Kids should learn bike safety before they wheel out SAFETY Ready to Ride
TEACHING YOUR CHILD TO RIDE A BICYCLE is a great way for the whole family to get outside and get some exercise. As you demonstrate how to pedal and brake, it’s also important to emphasize the importance of bike safety. About 26,000 children go to emergency departments each year with biking-related head injuries, according to the American Academy of Pediatrics. Head injuries are the leading cause of death in bicycle crashes. Despite data that shows wearing a bike helmet can lower the number of deaths by 75 percent, only about 15 to 25 percent of children routinely wear their helmets. Data shows that wearing a bike helmet can lower the number of deaths by 75 PERCENT . In California, it’s the law. Minors under the age of 18 must wear a properly fitted bike helmet while cycling on streets, sidewalks and bike paths. Are you taking your young child for a ride around the block as a passenger on your bike? They need a helmet then, too. Bike safety includes regularly ensuring all equipment from tires and brakes to handlebars are in good working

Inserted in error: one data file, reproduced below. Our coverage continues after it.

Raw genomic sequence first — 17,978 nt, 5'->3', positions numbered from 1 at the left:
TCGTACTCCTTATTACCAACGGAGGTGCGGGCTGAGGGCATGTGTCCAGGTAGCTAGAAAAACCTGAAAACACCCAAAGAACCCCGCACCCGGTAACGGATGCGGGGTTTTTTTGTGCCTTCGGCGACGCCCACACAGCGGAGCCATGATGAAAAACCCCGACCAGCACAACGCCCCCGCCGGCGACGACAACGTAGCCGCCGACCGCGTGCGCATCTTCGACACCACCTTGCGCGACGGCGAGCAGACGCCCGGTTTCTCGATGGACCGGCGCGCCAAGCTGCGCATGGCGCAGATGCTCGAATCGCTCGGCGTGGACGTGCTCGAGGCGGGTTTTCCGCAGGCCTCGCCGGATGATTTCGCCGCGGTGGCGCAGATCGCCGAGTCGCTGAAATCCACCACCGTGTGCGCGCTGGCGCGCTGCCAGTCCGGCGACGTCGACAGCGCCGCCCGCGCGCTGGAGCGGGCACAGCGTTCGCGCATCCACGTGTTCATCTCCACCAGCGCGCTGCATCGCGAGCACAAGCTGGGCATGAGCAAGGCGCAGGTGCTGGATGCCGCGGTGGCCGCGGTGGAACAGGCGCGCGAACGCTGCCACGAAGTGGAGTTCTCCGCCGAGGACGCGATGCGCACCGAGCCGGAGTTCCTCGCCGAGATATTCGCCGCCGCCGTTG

condition. While kids are always growing, it’s safest if their bikes are just the right size, where they can reach the balls of both feet comfortably to the ground with both hands on the handlebars. Children also need to be taught the rules of the road, including that they shouldn’t ride in the street until they’re at least 10 years old and show good riding and safety skills. Kids on bikes should ride on the right side of the road in the same direction as traffic, follow all traffic signals and stop signs, use correct hand signals and look both ways before entering the street. Some bicycle collisions involving other vehicles can be avoided with greater visibility. Children’s bikes can be outfitted with reflectors and lights, and kids can dress in brightly colored clothes. Due to poor lighting, it can be dangerous for children to ride at dusk or after dark. Above all else, bicycle riders of all ages need to stay alert. Potholes, puddles, rocks and sewer grates can cause riders to tumble. Parked cars can pose a hazard when a door opens. And while it’s tempting to listen to music while on a bike ride, experts say kids should leave their earbuds at home so they can hear horns and other traffic noises.
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